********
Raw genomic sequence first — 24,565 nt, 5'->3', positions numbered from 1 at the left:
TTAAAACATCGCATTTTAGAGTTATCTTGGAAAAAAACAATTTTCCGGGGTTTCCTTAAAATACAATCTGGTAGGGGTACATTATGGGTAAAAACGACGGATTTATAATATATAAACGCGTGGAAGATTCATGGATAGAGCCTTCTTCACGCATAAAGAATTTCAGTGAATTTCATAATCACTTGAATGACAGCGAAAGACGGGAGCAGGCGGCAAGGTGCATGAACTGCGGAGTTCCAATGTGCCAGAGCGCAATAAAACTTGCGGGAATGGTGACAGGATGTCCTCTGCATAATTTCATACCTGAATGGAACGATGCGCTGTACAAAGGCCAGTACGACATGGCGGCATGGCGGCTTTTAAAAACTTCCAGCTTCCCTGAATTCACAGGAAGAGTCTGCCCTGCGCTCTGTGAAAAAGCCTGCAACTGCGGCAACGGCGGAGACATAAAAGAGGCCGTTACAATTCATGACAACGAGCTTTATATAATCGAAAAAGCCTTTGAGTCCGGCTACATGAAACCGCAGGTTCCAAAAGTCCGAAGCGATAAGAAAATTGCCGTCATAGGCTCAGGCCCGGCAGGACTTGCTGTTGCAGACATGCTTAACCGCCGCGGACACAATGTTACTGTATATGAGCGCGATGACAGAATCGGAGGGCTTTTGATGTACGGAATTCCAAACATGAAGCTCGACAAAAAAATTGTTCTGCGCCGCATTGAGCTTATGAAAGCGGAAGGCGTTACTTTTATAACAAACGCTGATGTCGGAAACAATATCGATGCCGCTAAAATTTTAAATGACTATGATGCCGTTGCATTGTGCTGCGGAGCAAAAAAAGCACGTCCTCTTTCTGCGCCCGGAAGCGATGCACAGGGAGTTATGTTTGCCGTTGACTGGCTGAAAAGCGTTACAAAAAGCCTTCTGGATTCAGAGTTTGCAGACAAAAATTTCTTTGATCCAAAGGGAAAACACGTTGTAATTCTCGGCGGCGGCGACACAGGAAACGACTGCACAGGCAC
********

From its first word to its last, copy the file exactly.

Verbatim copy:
Raw genomic sequence first — 24,565 nt, 5'->3', positions numbered from 1 at the left:
TTAAAACATCGCATTTTAGAGTTATCTTGGAAAAAAACAATTTTCCGGGGTTTCCTTAAAATACAATCTGGTAGGGGTACATTATGGGTAAAAACGACGGATTTATAATATATAAACGCGTGGAAGATTCATGGATAGAGCCTTCTTCACGCATAAAGAATTTCAGTGAATTTCATAATCACTTGAATGACAGCGAAAGACGGGAGCAGGCGGCAAGGTGCATGAACTGCGGAGTTCCAATGTGCCAGAGCGCAATAAAACTTGCGGGAATGGTGACAGGATGTCCTCTGCATAATTTCATACCTGAATGGAACGATGCGCTGTACAAAGGCCAGTACGACATGGCGGCATGGCGGCTTTTAAAAACTTCCAGCTTCCCTGAATTCACAGGAAGAGTCTGCCCTGCGCTCTGTGAAAAAGCCTGCAACTGCGGCAACGGCGGAGACATAAAAGAGGCCGTTACAATTCATGACAACGAGCTTTATATAATCGAAAAAGCCTTTGAGTCCGGCTACATGAAACCGCAGGTTCCAAAAGTCCGAAGCGATAAGAAAATTGCCGTCATAGGCTCAGGCCCGGCAGGACTTGCTGTTGCAGACATGCTTAACCGCCGCGGACACAATGTTACTGTATATGAGCGCGATGACAGAATCGGAGGGCTTTTGATGTACGGAATTCCAAACATGAAGCTCGACAAAAAAATTGTTCTGCGCCGCATTGAGCTTATGAAAGCGGAAGGCGTTACTTTTATAACAAACGCTGATGTCGGAAACAATATCGATGCCGCTAAAATTTTAAATGACTATGATGCCGTTGCATTGTGCTGCGGAGCAAAAAAAGCACGTCCTCTTTCTGCGCCCGGAAGCGATGCACAGGGAGTTATGTTTGCCGTTGACTGGCTGAAAAGCGTTACAAAAAGCCTTCTGGATTCAGAGTTTGCAGACAAAAATTTCTTTGATCCAAAGGGAAAACACGTTGTAATTCTCGGCGGCGGCGACACAGGAAACGACTGCACAGGCAC